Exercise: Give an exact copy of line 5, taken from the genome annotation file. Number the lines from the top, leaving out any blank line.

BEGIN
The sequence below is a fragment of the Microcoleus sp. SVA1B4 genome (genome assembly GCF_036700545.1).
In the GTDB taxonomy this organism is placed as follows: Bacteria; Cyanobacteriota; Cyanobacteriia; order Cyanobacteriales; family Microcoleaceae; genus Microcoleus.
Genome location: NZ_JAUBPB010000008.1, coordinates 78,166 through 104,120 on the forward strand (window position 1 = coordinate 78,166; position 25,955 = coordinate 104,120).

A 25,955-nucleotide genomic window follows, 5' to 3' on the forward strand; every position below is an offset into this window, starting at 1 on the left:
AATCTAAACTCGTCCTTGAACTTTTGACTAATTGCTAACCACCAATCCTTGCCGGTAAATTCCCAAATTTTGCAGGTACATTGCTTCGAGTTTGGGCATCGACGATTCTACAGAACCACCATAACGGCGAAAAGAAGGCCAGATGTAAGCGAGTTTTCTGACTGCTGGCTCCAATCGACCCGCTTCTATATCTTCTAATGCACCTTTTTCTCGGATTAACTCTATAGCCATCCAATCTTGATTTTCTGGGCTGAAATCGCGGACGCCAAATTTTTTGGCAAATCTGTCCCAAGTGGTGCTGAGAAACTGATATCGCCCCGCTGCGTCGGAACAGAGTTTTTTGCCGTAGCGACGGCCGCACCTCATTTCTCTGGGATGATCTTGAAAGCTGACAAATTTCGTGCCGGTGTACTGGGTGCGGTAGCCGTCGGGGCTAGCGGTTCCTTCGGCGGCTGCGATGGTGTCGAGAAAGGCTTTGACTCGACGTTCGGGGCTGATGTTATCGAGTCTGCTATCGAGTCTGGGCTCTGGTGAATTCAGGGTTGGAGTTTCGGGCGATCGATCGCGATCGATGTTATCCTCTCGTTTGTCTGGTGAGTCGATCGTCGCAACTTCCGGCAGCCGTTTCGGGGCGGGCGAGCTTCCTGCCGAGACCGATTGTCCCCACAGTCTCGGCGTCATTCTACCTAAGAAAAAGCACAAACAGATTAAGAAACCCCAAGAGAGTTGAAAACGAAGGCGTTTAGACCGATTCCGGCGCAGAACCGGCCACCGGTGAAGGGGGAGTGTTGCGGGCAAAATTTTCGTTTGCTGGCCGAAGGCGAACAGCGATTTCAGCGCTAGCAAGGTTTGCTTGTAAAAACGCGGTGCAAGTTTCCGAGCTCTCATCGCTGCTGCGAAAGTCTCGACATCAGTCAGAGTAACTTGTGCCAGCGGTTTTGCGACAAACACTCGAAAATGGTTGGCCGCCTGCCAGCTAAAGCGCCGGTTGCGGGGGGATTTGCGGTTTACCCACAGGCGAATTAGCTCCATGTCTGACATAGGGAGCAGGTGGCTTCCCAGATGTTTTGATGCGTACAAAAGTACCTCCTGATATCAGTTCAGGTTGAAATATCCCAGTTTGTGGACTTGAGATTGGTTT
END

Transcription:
AATCTAAACTCGTCCTTGAACTTTTGACTAATTGCTAACCACCAATCCTTGCCGGTAAATTCCCAAATTTTGCAGGTACATTGCTTCGAGTTTGGGCATCGACGATTCTACAGAACCACCATAACGGCGAAAAGAAGGCCAGATGTAAGCGAGTTTTCTGACTGCTGGCTCCAATCGACCCGCTTCTATATCTTCTAATGCACCTTTTTCTCGGATTAACTCTATAGCCATCCAATCTTGATTTTCTGGGCTGAAATCGCGGACGCCAAATTTTTTGGCAAATCTGTCCCAAGTGGTGCTGAGAAACTGATATCGCCCCGCTGCGTCGGAACAGAGTTTTTTGCCGTAGCGACGGCCGCACCTCATTTCTCTGGGATGATCTTGAAAGCTGACAAATTTCGTGCCGGTGTACTGGGTGCGGTAGCCGTCGGGGCTAGCGGTTCCTTCGGCGGCTGCGATGGTGTCGAGAAAGGCTTTGACTCGACGTTCGGGGCTGATGTTATCGAGTCTGCTATCGAGTCTGGGCTCTGGTGAATTCAGGGTTGGAGTTTCGGGCGATCGATCGCGATCGATGTTATCCTCTCGTTTGTCTGGTGAGTCGATCGTCGCAACTTCCGGCAGCCGTTTCGGGGCGGGCGAGCTTCCTGCCGAGACCGATTGTCCCCACAGTCTCGGCGTCATTCTACCTAAGAAAAAGCACAAACAGATTAAGAAACCCCAAGAGAGTTGAAAACGAAGGCGTTTAGACCGATTCCGGCGCAGAACCGGCCACCGGTGAAGGGGGAGTGTTGCGGGCAAAATTTTCGTTTGCTGGCCGAAGGCGAACAGCGATTTCAGCGCTAGCAAGGTTTGCTTGTAAAAACGCGGTGCAAGTTTCCGAGCTCTCATCGCTGCTGCGAAAGTCTCGACATCAGTCAGAGTAACTTGTGCCAGCGGTTTTGCGACAAACACTCGAAAATGGTTGGCCGCCTGCCAGCTAAAGCGCCGGTTGCGGGGGGATTTGCGGTTTACCCACAGGCGAATTAGCTCCATGTCTGACATAGGGAGCAGGTGGCTTCCCAGATGTTTTGATGCGTACAAAAGTACCTCCTGATATCAGTTCAGGTTGAAATATCCCAGTTTGTGGACTTGAGATTGGTTT